Residents have voted overwhelmingly in favour of the adoption of a neighbourhood plan which would limit housing developments to smaller schemes of no more than 30 homes in Tattenhall, Cheshire.
However, the proposed Tattenhall Neighourhood Plan remains the subject of a legal challenge and cannot be introduced by Cheshire West & Chester Council until the High Court has determined judicial review proceedings.
Housebuilders Barratt Homes and Wainhomes, who have both applied for permission to build larger housing developments in the area, have called for a judicial review of the plan. Taylor Wimpey withdrew its objections on Friday 11 October and is no longer seeking a judicial review.
The referendum on the Tattenhall Neighbourhood Plan only went ahead after agreement was reached on Wednesday with Barratt Homes and Wainhomes to withdraw their application for an interim injunction against Cheshire West & Chester Council and chief executive, Steve Robinson, which would have obliged both to suspend the ballot.
The ballot produced a 51.86% turnout of the 1,822 eligible voters, with 905 votes in favour of the plan and 38 against it.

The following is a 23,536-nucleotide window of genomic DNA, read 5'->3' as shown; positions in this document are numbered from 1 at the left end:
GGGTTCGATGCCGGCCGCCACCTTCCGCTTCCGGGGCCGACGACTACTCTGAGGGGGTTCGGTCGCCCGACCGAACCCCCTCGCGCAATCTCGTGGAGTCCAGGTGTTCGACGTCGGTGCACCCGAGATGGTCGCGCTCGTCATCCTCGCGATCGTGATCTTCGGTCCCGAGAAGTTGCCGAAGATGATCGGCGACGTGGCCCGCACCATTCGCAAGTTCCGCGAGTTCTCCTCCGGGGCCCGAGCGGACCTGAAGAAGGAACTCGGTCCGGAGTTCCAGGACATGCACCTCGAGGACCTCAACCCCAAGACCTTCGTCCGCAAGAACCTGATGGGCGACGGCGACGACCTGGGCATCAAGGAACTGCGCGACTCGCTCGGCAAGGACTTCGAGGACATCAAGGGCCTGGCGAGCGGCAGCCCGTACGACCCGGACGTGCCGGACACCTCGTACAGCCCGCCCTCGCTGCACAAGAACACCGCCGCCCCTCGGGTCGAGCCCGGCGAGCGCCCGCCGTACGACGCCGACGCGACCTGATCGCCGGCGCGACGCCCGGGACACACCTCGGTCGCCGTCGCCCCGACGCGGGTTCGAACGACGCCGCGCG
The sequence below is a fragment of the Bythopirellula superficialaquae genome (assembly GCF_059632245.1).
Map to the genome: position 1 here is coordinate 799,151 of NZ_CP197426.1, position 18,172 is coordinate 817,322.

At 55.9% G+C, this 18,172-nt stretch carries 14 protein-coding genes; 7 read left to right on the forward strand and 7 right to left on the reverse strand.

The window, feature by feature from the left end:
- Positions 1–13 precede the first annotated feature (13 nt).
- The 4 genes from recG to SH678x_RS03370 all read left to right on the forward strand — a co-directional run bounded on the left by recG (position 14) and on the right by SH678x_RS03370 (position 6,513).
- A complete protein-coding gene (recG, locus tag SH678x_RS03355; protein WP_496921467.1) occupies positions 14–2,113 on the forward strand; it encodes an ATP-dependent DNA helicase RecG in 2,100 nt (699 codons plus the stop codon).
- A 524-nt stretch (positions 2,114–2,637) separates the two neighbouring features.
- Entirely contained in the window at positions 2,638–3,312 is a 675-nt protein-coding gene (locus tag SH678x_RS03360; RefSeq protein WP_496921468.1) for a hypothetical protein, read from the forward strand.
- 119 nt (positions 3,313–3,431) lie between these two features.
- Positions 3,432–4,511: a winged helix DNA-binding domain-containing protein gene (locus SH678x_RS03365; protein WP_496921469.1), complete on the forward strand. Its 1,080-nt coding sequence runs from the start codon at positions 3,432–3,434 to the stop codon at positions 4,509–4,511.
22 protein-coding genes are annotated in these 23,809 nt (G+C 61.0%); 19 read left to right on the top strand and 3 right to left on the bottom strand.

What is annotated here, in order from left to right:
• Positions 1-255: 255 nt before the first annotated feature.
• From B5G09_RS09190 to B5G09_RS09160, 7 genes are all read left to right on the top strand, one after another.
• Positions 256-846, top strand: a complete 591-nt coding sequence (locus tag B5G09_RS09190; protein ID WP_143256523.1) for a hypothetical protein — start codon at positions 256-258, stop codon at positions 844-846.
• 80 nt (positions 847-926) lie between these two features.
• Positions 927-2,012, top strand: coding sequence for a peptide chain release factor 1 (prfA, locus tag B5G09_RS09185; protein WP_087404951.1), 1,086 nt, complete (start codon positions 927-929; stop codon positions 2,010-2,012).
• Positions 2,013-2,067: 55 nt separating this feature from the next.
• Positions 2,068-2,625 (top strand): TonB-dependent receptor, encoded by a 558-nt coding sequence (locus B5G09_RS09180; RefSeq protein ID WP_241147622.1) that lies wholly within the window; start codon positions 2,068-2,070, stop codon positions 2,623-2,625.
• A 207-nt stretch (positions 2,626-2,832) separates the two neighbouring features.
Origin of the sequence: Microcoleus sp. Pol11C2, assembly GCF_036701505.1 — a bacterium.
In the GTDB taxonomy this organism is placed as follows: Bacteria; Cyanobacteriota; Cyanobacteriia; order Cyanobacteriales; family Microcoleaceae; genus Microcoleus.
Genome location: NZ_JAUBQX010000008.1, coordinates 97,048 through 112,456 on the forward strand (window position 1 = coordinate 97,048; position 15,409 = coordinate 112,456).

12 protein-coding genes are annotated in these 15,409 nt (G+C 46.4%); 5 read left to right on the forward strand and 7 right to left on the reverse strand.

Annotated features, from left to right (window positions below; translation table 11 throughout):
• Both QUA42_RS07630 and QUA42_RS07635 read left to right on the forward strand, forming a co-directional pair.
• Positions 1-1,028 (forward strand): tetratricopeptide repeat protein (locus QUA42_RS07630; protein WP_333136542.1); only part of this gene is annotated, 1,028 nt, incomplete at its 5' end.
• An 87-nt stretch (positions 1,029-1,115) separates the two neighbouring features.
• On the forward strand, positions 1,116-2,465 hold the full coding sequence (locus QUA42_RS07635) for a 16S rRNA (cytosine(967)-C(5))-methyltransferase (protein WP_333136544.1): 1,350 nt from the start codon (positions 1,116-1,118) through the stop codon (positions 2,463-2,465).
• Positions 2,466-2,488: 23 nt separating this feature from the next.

Residents were asked to respond to the question: "Do you want Cheshire West & Chester Council to use the Neighbourhood Plan for Tattenhall and District to help it decide planning applications in the neighbourhood area?"
Barratt Homes and Wainhomes claim the plan is flawed on technical grounds and question the impartiality of its independent examiner, Nigel McGurk.
If their legal challenge is successful, it could mean that another independent examination and referendum might have to take place.
Cllr Mike Jones, leader of Cheshire West & Chester Council, said: "The legal challenge is extremely disappointing but the authority will strongly contest the claimant's allegations which, we believe, are without foundation."
Wainhomes has applied to build 137 homes on land at Greenlands, Tattenhall and Barratt, 68 homes on land opposite Brookhall Cottages.
The Tattenhall Neighbourhood Plan, the first in the borough and only the fourth in England, advocates that 'large scale, inappropriate development along existing village boundaries will not be supported by the community'.
The plan, which took 400 volunteer hours to prepare, suggests that future development is limited to housing groups of no more than 30.
Tattenhall's neighbourhood plan would take precedence over the local plan on non-strategic issues, providing a framework for sustainable development for the village, which has attracted numerous development applications from housebuilders.